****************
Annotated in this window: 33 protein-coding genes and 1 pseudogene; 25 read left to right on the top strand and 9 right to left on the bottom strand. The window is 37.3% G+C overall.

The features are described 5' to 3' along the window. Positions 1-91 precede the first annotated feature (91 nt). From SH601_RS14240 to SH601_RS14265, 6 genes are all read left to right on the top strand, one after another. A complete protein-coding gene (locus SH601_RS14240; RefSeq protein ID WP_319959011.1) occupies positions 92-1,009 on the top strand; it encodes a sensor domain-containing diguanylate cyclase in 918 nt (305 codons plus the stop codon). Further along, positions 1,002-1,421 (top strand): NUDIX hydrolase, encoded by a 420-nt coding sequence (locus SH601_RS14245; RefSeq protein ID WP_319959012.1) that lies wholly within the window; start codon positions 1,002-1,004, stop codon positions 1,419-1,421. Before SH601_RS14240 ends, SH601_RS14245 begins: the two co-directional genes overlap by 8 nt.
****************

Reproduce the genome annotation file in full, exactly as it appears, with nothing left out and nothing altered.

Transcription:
Annotated in this window: 33 protein-coding genes and 1 pseudogene; 25 read left to right on the top strand and 9 right to left on the bottom strand. The window is 37.3% G+C overall.

The features are described 5' to 3' along the window. Positions 1-91 precede the first annotated feature (91 nt). From SH601_RS14240 to SH601_RS14265, 6 genes are all read left to right on the top strand, one after another. A complete protein-coding gene (locus SH601_RS14240; RefSeq protein ID WP_319959011.1) occupies positions 92-1,009 on the top strand; it encodes a sensor domain-containing diguanylate cyclase in 918 nt (305 codons plus the stop codon). Further along, positions 1,002-1,421 (top strand): NUDIX hydrolase, encoded by a 420-nt coding sequence (locus SH601_RS14245; RefSeq protein ID WP_319959012.1) that lies wholly within the window; start codon positions 1,002-1,004, stop codon positions 1,419-1,421. Before SH601_RS14240 ends, SH601_RS14245 begins: the two co-directional genes overlap by 8 nt.